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Role reversal

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TWO developments last week exposed the state of play in the country even as it reels from the pandemic and rising coronavirus cases. The first was the spectacular lack of unity displayed in the specially requisitioned meetings of the National Assembly and Senate. And second was the lack of social discipline evidenced by crowded scenes in markets and bazaars across the country following an easing of the lockdown announced by the federal government.

Neither came as a surprise but both are consequential to the management of the evolving health crisis. Far from peaking, this is now witnessing an alarming surge in numbers.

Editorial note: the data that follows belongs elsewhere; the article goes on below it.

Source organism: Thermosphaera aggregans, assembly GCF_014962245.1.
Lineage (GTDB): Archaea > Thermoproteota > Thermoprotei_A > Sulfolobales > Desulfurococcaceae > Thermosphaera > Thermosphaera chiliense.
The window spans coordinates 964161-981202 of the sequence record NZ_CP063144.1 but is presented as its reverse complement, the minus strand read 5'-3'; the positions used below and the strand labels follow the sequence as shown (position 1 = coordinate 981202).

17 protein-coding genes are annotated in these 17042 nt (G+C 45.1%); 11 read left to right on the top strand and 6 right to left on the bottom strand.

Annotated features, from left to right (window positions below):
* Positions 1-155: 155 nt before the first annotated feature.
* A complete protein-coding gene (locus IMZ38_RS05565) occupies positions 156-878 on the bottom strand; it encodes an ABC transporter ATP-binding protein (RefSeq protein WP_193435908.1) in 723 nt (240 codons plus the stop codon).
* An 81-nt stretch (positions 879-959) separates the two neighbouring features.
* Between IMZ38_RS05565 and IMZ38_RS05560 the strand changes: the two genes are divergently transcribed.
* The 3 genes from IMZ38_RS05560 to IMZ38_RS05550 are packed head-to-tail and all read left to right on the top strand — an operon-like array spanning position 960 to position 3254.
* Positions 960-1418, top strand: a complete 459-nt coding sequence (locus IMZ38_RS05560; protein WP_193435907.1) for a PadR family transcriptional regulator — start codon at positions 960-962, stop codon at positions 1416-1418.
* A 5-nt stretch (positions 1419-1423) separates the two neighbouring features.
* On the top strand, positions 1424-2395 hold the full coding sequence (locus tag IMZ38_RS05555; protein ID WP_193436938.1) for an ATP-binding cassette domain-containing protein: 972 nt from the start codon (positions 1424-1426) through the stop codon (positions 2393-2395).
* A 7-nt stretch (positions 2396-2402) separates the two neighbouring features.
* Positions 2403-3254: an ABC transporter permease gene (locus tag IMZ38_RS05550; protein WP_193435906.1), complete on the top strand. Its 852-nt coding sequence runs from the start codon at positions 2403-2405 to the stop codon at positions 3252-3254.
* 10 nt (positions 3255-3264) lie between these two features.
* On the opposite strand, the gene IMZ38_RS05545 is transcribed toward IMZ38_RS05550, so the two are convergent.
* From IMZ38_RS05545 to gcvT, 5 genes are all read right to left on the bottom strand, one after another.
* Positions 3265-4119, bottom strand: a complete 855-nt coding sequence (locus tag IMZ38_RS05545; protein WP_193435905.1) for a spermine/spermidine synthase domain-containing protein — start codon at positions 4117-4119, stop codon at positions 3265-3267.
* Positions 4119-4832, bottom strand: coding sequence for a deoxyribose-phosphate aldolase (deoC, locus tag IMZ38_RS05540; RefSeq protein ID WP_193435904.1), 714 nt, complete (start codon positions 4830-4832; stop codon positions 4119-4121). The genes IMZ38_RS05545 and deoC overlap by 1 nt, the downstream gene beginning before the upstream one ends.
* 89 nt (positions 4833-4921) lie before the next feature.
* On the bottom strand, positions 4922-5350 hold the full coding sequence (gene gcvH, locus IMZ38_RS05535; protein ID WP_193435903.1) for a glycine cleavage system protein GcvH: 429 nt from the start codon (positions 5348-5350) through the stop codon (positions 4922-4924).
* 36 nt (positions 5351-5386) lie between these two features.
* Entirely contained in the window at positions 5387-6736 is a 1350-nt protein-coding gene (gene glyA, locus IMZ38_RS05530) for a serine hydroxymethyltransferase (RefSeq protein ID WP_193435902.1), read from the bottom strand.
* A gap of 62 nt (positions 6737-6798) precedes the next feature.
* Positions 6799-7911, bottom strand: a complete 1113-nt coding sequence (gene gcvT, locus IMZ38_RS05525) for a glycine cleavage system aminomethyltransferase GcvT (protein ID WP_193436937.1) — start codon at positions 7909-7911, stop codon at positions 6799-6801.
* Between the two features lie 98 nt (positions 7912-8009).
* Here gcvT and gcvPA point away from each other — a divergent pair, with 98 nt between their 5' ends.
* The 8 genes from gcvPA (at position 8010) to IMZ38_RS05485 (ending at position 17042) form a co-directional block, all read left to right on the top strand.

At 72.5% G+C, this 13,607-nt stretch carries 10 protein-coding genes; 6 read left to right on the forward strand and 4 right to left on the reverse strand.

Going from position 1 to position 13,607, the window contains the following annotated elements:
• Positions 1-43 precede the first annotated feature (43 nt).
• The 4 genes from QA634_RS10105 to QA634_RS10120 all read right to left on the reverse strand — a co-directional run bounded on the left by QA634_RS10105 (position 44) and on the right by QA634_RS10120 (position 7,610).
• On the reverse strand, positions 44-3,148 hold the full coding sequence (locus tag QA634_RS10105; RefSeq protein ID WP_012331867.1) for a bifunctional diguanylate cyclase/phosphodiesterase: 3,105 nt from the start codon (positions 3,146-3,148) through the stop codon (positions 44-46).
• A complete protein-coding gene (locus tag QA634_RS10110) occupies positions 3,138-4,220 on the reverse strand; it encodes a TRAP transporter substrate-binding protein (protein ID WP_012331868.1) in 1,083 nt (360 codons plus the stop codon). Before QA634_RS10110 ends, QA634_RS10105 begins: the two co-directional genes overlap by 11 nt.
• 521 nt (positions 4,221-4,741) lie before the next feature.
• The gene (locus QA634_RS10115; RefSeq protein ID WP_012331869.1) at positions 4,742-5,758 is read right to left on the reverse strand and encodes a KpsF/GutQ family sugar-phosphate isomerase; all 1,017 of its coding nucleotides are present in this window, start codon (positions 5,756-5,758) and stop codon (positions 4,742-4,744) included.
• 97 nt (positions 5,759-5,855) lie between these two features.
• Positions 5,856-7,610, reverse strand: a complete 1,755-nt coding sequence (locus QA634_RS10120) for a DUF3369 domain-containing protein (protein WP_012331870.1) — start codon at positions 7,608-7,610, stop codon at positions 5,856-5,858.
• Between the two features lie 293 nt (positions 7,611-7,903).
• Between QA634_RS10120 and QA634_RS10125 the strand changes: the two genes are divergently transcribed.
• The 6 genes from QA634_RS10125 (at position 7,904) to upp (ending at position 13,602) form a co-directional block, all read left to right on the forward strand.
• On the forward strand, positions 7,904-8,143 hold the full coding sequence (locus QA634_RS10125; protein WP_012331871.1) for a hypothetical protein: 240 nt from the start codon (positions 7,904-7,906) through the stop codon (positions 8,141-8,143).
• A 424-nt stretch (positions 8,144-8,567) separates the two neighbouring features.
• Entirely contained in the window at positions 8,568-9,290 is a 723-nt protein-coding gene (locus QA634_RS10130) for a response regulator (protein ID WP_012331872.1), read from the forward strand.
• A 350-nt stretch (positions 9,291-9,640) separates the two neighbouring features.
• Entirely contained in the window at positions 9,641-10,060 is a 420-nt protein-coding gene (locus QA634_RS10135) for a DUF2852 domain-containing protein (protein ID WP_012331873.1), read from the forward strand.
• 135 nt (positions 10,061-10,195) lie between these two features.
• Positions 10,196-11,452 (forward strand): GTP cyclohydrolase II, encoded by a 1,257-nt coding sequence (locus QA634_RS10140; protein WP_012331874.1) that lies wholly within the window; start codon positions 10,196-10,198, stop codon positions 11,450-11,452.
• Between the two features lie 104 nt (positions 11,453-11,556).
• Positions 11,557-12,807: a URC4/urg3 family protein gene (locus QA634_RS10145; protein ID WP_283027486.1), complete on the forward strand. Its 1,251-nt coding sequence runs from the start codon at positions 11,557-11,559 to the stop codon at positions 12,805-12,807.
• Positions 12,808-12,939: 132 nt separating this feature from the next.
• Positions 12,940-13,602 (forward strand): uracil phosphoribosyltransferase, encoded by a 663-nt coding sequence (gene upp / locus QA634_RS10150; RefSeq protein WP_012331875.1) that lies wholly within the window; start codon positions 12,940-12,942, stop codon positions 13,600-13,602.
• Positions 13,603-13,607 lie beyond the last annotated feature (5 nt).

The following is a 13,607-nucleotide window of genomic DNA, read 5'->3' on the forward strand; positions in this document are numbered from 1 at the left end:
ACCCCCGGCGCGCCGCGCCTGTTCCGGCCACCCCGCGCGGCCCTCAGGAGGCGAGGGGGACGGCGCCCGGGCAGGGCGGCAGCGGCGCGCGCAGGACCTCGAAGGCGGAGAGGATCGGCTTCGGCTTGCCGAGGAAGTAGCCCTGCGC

Expectations that the first parliamentary session since the pandemic began would urge the government and opposition to demonstrate solidarity may have been misplaced given the bitter partisan bickering that preceded these meetings. But in the face of an unprecedented crisis it was still hoped that public representatives would temporarily set aside their politics and work together to address the issue for which the sessions were called: Covid-19.

This was not to be. The proceedings saw intense sparring and unseemly rhetoric by both treasury and opposition benches. But then it is the government’s responsibility to show leadership and take the initiative to reach out to the opposition and build consensus especially at times of crisis. In all democracies, oppositions oppose and subject the actions of the government to critical scrutiny. It remains the majority party’s obligation to extend a hand across the aisle to elicit cooperation from political opponents and mobilise support for its policies.

Coming weeks will be a defining time for........

© Dawn

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